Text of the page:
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Family of infamous 'swim-in' protester visit site of acid attack

The photograph of the hotel’s owner throwing acid at protesters in the pool put St. Augustine in the national spotlight during the Civil Rights movement.

ST. AUGUSTINE, Fla. — Just after noon on June 18,1964, an interracial group of Civil Rights protesters jumped over a low chain fence and into the Monson Motor Lodge pool.
The motel’s owner, avowed segregationist Jimmy Brock, arrived moments later, furiously dumping muriatic acid into the pool to force them out.

Photos of the incident put St. Augustine’s increasingly incendiary Civil Rights movement on the front page of newspapers nationally, and the searing image helped propel passage of the Civil Rights Act of 1964, outlawing discrimination in public places.

Thursday, the daughter and grandson of one of those protesters, Brenda Darten, were guests of the former motel, now the Bayfront Hilton.

"I didn't sleep well last night, kind of tossing and turning, just thinking about the whole incident," said Darten's daughter Cheryl Jones. "But I'm happy that I'm here, very happy to be here, so that I can see the sacrifice in person. Because she was very quiet about it."

City historian David Nolan, who joined the family at the site of the protest, says the demonstration at the whites-only pool was pivotal.

"From that point, history was made," Nolan said in an earlier interview. "The manager of the hotel redefined Southern hospitality by grabbing that acid and pouring it into the pool."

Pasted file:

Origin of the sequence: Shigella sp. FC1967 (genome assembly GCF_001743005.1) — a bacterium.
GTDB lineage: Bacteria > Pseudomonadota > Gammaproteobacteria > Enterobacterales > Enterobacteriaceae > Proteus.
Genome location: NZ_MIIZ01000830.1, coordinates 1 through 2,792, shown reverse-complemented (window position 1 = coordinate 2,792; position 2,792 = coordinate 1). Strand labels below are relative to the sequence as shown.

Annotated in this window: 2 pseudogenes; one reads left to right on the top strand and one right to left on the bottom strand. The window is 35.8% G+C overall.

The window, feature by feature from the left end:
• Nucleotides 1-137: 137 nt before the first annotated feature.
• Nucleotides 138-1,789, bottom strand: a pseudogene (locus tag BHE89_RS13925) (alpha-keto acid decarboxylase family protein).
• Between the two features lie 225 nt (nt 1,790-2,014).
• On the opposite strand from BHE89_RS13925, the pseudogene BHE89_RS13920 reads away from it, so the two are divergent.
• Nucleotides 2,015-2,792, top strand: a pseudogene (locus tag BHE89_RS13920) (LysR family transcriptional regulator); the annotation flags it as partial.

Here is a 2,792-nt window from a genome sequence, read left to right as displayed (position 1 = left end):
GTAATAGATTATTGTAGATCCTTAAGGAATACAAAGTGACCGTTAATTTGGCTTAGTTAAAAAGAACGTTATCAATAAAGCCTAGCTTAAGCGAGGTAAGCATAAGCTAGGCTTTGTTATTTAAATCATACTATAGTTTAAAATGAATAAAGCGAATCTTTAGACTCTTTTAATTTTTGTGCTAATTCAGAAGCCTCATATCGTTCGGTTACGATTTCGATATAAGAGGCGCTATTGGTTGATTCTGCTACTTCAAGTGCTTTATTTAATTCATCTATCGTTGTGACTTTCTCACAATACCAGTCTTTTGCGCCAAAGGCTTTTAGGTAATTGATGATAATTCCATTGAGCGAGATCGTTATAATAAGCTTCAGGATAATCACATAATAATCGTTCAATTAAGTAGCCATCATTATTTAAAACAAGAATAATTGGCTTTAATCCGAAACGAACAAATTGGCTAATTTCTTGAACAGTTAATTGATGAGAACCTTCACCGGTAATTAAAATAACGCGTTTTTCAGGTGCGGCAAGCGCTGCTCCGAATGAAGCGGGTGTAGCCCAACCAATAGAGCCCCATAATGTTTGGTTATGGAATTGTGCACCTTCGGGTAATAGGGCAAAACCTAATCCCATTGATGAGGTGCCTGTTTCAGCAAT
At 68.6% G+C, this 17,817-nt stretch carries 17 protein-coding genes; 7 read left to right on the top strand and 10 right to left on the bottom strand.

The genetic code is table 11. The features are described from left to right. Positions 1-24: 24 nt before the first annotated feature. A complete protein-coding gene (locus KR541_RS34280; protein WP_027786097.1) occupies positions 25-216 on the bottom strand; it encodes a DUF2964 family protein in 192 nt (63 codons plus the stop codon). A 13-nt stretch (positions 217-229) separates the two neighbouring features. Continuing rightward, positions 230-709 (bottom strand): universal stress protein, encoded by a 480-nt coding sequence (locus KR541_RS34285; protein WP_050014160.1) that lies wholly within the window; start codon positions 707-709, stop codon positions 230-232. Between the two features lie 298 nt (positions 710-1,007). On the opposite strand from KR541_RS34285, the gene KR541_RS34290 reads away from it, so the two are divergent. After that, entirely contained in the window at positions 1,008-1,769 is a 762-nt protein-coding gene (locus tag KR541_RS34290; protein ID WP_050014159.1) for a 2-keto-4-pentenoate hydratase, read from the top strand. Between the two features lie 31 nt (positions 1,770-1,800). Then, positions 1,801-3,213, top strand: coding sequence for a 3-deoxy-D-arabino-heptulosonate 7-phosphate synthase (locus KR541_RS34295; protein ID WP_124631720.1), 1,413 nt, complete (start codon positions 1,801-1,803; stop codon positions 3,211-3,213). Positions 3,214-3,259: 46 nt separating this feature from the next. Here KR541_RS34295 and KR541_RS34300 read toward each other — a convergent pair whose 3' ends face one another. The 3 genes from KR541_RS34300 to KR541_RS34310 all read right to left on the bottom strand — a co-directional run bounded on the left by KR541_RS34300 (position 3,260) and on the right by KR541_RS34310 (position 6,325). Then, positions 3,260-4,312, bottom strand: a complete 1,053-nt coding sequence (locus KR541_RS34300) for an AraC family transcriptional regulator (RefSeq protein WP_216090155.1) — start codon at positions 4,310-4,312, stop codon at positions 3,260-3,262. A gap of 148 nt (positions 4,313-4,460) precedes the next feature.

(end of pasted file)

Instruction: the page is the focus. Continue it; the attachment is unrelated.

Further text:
Two other Black protesters, John “J.T.” Johnson and Mamie Nell Ford (who later went by Mimi Jones) came down from Albany, Ga. All three were arrested, along with several white protesters and 16 rabbis who responded to Dr. King’s call to help with the Civil Rights movement. 

King was also arrested trying to integrate the Monson – the only time he was arrested in Florida. He would later call St. Augustine the "most lawless" place he’d ever campaigned.

“The photograph of that [incident] was the most famous photograph ever taken in St. Augustine," Nolan said. "And that picture ran on the front page of the Washington D.C. newspaper the day the Senate went to vote on passing the Civil Rights Act of 1964. So if there were any wavering votes at all, they just had to look at that horrible picture in the paper and say, 'This is not the America we want. We must pass that law!'”

Both Darten and Jones are deceased. Johnson continued to work with Dr. King until his assassination in 1968. He went on to found the antiracist foundation Take2America Foundation in Atlanta, Ga. 

Darten’s daughter and grandson Jonathan Darten were in St. Augustine for the 100th birthday celebration of Cora Tyson, who hosted the Rev. Martin Luther King, Jr. and other Civil Rights luminaries into her Lincolnville home at the height local protests.

The ACCORD Freedom Trail, which marks sites in St. Augustine civil rights history, calls Tyson's home as "a gathering place for people in the movement, where they could meet, rest, seek solace and get something to eat, courtesy of Mrs. Cora Tyson.”

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